Longfellow's receipt

In 1880, the revered American poet and scholar, Henry Wadsworth Longfellow (1807-1882), bought a book printed in Pennsylvania German from H.L. Fisher, a York, Pennsylvania lawyer and poet. Fisher evidently self-published the book and had pre-printed receipts ready for the sales.

I have in my collection the receipt he made out to Henry W. Longfellow for his purchase of a copy of 'S Alt Marik-Haus Mittes In D'r Schtadt, Un Die Alte Zeite, a centennial poem in Pennsylvania Dutch.


So what interest did Longfellow have in some obscure German language book from a Pennsylvania lawyer who liked to write? That was one question I had when trying to determine if this were really the same Longfellow (how many Henry W's could there be?).

I don't know of any specific interest in Fisher. That may be forever lost to history. But in researching Longfellow and Fisher and related people, places, and events, I discovered a bigger picture about Longfellow and his collecting and scholarly pursuits that puts his Pennyslvania German acquisition into a better perspective.

Longfellow's ability in the ancient classics, while studying at Bowdoin College in the 1820s, led the trustees to establish a new chair of Modern Languages and offer the position to Longfellow. But first, he was instructed to study in Europe to prepare himself in the langauge and culture of France, Spain, and Italy.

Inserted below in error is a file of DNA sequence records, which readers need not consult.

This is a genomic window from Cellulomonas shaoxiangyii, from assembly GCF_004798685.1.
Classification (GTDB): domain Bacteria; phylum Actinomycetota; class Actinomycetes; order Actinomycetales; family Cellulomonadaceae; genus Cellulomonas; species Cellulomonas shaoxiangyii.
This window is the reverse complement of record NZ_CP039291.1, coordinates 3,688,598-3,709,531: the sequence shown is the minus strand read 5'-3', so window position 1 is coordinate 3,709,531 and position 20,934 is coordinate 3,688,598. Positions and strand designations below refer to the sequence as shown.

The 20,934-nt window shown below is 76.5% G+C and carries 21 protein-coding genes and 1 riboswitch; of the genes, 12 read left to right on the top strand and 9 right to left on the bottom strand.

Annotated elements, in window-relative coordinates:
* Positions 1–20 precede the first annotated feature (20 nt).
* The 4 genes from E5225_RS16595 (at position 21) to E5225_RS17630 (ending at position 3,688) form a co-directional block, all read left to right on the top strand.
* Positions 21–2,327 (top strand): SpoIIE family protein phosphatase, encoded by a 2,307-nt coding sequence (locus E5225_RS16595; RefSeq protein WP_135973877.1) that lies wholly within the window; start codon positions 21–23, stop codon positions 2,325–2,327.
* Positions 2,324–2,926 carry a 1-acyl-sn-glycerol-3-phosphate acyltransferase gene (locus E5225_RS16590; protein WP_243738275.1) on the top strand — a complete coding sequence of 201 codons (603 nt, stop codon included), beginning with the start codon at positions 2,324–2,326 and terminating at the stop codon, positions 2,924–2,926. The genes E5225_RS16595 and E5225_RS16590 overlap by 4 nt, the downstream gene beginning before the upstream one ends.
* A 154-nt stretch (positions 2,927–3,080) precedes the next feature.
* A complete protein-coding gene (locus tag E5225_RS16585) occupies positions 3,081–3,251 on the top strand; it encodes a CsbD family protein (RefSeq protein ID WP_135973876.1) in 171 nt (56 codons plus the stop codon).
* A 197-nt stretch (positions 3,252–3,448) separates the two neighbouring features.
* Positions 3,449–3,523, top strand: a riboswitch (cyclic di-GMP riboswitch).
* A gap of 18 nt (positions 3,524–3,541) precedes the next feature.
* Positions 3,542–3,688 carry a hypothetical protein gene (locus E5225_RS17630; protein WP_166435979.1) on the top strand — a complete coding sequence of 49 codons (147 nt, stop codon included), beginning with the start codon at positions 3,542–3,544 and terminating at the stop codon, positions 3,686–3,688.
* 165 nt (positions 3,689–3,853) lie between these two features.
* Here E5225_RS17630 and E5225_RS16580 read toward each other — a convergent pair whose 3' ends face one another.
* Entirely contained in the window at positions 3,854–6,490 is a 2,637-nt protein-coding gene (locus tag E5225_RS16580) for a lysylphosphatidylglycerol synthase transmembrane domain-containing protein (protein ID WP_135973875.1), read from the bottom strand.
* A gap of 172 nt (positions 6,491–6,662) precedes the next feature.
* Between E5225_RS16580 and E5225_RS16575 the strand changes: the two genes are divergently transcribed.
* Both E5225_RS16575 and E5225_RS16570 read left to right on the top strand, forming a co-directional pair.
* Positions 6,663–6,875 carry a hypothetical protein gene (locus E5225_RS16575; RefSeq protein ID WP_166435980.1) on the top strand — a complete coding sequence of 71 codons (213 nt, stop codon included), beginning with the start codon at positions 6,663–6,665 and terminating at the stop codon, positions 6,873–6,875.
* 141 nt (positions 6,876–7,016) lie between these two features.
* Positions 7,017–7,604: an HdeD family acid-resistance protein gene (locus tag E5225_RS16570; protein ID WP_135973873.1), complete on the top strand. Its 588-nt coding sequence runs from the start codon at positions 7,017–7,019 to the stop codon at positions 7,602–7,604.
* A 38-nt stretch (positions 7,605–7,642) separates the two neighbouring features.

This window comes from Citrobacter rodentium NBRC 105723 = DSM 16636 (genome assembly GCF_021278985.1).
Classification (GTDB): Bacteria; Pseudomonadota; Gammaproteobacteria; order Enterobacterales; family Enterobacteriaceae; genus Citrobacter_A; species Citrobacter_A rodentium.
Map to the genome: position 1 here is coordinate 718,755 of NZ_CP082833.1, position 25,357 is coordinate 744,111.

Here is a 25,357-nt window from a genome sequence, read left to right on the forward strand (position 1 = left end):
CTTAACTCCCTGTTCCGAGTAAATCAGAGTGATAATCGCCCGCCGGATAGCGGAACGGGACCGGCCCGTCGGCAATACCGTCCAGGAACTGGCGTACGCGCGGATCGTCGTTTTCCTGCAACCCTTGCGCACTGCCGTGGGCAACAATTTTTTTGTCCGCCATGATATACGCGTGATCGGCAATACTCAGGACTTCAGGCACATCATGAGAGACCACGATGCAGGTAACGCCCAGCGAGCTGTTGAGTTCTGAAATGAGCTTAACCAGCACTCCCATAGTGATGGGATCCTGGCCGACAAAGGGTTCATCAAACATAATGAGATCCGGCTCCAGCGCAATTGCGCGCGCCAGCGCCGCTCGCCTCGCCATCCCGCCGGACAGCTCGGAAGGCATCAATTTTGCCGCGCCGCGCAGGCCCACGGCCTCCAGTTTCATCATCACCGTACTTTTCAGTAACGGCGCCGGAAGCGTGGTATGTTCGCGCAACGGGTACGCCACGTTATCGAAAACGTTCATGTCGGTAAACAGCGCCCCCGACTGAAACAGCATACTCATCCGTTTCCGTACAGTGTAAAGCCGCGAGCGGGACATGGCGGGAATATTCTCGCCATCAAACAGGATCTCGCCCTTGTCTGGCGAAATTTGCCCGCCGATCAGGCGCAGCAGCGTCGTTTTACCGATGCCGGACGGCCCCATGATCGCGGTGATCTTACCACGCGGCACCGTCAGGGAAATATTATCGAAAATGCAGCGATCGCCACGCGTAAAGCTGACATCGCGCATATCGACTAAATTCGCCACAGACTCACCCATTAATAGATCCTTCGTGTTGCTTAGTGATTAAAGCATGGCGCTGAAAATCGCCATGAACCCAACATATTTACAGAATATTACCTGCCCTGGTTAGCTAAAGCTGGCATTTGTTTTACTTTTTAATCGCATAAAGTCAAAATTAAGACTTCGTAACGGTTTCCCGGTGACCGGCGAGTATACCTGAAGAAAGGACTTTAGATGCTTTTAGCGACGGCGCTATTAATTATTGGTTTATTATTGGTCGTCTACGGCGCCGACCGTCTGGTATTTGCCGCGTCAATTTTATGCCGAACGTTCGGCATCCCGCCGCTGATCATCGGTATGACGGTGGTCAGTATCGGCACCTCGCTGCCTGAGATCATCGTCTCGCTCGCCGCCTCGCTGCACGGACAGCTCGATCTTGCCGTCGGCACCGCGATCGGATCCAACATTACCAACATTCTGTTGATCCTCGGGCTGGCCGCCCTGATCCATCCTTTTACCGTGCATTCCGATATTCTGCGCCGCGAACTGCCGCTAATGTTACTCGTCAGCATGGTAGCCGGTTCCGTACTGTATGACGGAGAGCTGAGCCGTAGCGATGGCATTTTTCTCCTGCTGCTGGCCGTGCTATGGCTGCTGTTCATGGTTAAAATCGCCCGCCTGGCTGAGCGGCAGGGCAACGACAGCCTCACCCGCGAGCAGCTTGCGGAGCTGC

Before setting sail, he met with George Ticknor in Boston. Ticknor's strong recommendation that the young graduate include Germany in his itinerary sowed the seeds of Longfellow's lifelong interest in Germany and its literature.

Longfellow returned after a few years to Bowdoin College to teach and later was offered a similar position at Harvard on the condition that he travel again to Europe, at his own expense, and attain more expertise in the German language.

His love and scholarly pursuits of German were lifelong and just a few years before his death, the receipt above indicates that he was still reading and studying German. I don't know the extent of his interest in Pennsylvania German or if it were something he aspired to late in life. But he knew enough to select a title from Fisher, "whose admirable contributions to Pennsylvania-German literature easily place him among the most gifted and fertile writers in the dialect." That attribute to Fisher is from a 1902 Pennsylvania-German Society publication article, Metrical Translations from the German and English Classics and from the Irish and Scotch Dialects into Pennsylvania German, by Thomas C. Zimmerman.

I consulted two biographies of Longfellow to learn more about him and attempt to find any connection he had to Pennsylvania German literature: New Light on Longfellow, with Special Reference to His Relations to Germany, by James Taft Hatfield (Houghton Mifflin, 1933) and Longfellow: A Rediscovered Life, by Charles Calhoun (Beacon Press, 2004).

I wound up reading both and recommend them, as well as Harvard's Houghton Library site, Public Poet, Private Man: Henry Wadsworth Longfellow at 200 for anyone interested in his life. There's a lot more to the man than Hiawatha and other anthologized relics from an immense, albeit faded (in popularity), American literary legacy.

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